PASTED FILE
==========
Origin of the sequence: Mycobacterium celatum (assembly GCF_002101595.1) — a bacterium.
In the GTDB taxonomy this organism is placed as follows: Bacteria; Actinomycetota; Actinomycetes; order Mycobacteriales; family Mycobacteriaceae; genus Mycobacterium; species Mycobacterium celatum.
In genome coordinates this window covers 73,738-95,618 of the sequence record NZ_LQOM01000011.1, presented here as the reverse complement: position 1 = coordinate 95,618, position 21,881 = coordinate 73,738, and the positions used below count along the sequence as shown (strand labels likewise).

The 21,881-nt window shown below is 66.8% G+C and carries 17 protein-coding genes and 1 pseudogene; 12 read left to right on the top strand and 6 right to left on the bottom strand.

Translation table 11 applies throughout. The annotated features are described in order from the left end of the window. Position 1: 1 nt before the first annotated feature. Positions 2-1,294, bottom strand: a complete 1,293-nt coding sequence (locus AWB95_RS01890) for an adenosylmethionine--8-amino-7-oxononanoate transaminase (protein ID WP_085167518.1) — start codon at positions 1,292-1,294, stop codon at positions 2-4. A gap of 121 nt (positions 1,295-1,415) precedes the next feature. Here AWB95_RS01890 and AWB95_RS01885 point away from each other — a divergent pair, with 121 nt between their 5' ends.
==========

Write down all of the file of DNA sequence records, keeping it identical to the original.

Origin of the sequence: Mycobacterium celatum (assembly GCF_002101595.1) — a bacterium.
In the GTDB taxonomy this organism is placed as follows: Bacteria; Actinomycetota; Actinomycetes; order Mycobacteriales; family Mycobacteriaceae; genus Mycobacterium; species Mycobacterium celatum.
In genome coordinates this window covers 73,738-95,618 of the sequence record NZ_LQOM01000011.1, presented here as the reverse complement: position 1 = coordinate 95,618, position 21,881 = coordinate 73,738, and the positions used below count along the sequence as shown (strand labels likewise).

The 21,881-nt window shown below is 66.8% G+C and carries 17 protein-coding genes and 1 pseudogene; 12 read left to right on the top strand and 6 right to left on the bottom strand.

Translation table 11 applies throughout. The annotated features are described in order from the left end of the window. Position 1: 1 nt before the first annotated feature. Positions 2-1,294, bottom strand: a complete 1,293-nt coding sequence (locus AWB95_RS01890) for an adenosylmethionine--8-amino-7-oxononanoate transaminase (protein ID WP_085167518.1) — start codon at positions 1,292-1,294, stop codon at positions 2-4. A gap of 121 nt (positions 1,295-1,415) precedes the next feature. Here AWB95_RS01890 and AWB95_RS01885 point away from each other — a divergent pair, with 121 nt between their 5' ends.